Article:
After reading this item about the next "Undercover Boss" being from the hotel industry, Joyce McKee over at the CEIR blog thought it'd be interesting to think about what a boss going undercover at a trade show might experience (as an attendee or as a booth staffer).
What I think would be even more interesting is to have the chief executive in charge of the facility work undercover on the loading docks, laying pipe and drape, etc. I'm sure s/he would learn some interesting lessons from the experience. It'd be hard to do on the meetings side, though. I imagine most association execs are fairly hands-on with their meetings, though if they're not, it could be an eye-opener to have them see what planning a meeting really entails, from site selection through evaluations. On the corporate side, it would be very cool to have meeting planning be one of the functions the CEO would do undercover, but somehow I don't think it will make the cut (here's hoping I'm wrong). But we have a good shot at meetings being a part of the season premier, since Choice Hotels does have a fairly robust meetings business. I know I'm going to watch, just in case, though I'm guessing it'll be more front desk, reservations, housekeeping, catering, than meetings per se.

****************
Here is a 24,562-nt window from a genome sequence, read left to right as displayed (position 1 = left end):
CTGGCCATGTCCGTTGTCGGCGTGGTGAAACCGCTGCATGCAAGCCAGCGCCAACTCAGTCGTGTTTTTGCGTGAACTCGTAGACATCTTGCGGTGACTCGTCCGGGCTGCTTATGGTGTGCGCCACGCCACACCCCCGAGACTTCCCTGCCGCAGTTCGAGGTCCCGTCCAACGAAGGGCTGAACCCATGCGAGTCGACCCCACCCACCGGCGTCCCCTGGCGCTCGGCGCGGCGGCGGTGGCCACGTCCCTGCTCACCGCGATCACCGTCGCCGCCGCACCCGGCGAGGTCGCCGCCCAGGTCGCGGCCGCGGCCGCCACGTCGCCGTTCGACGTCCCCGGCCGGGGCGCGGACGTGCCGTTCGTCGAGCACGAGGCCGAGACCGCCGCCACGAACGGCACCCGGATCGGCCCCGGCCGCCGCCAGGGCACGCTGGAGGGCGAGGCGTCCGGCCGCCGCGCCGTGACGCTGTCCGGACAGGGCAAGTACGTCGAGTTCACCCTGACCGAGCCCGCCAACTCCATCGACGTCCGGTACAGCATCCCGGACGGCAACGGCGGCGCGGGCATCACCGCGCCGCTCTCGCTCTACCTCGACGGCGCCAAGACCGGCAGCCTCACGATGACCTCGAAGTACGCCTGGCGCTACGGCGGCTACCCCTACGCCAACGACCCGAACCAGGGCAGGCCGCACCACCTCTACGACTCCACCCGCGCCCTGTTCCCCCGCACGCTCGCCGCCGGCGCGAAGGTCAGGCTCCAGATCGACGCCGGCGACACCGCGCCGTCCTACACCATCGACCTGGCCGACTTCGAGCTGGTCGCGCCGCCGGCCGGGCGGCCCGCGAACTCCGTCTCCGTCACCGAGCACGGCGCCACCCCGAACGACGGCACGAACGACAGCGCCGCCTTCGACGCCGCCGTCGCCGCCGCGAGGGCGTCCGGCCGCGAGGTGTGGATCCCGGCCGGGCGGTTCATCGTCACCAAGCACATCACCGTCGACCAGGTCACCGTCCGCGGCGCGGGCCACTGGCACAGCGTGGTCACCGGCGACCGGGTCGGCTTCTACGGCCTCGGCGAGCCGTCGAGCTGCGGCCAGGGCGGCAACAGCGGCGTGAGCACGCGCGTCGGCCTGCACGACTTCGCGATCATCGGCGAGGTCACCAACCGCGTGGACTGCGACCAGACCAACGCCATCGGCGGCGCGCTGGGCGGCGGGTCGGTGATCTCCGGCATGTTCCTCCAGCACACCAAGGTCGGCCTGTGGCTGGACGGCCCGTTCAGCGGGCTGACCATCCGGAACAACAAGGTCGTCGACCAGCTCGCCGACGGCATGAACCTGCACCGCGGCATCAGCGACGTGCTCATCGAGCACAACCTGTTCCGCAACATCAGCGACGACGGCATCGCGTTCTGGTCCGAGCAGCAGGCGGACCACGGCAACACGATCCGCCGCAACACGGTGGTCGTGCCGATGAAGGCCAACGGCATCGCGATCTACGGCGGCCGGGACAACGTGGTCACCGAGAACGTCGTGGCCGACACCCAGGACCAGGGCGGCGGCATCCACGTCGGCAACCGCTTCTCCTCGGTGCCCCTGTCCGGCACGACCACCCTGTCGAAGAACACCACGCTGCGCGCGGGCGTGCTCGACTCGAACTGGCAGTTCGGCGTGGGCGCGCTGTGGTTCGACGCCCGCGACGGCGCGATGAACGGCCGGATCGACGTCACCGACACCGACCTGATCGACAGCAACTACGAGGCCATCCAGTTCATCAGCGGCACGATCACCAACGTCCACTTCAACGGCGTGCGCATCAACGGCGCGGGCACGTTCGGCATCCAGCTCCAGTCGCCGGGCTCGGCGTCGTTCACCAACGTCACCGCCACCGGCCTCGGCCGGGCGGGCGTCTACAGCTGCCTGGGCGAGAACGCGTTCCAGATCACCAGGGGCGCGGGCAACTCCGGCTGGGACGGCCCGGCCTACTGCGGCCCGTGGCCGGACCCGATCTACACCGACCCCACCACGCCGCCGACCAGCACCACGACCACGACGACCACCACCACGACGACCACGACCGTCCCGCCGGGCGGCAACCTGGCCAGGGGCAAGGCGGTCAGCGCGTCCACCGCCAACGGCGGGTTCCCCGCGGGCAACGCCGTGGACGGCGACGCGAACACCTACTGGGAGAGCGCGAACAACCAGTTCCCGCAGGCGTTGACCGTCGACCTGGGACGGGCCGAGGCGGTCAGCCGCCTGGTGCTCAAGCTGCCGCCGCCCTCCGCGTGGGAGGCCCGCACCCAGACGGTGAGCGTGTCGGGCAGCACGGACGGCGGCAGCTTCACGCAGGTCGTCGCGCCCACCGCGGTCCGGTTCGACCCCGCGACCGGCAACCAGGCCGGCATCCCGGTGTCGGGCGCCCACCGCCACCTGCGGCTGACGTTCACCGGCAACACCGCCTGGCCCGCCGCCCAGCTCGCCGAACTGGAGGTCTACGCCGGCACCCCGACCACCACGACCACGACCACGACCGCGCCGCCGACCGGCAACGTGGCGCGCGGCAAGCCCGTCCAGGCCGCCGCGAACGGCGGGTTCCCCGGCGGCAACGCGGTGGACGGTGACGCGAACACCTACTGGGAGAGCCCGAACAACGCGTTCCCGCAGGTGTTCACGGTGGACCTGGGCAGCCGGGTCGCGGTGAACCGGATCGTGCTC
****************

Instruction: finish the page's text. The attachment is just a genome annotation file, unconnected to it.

But Joyce's main point is that we all should be our own undercover boss, in a way, and try to look at meetings from the attendee point of view instead of the planner perspective. It sounds obvious, but it's worth saying, I think, because, especially for those who've been doing it a for a while, it can be easy to think you know what they're experiencing. But maybe things have changed -- either in your attendees or your meeting -- and your meeting may be not quite coming across the way you think it is.
However, I'm not convinced that having the head of meeting planning go undercover is the way to go: Frankly, you might not be the best person to do it, since it can be easy to not really see something that you've looked at a thousand times before. I'm a big advocate of getting a secret shopper, or a hoard of students, or someone totally outside your field, to come in and experience what you're offering with fresh eyes and minds. That could be truly enlightening.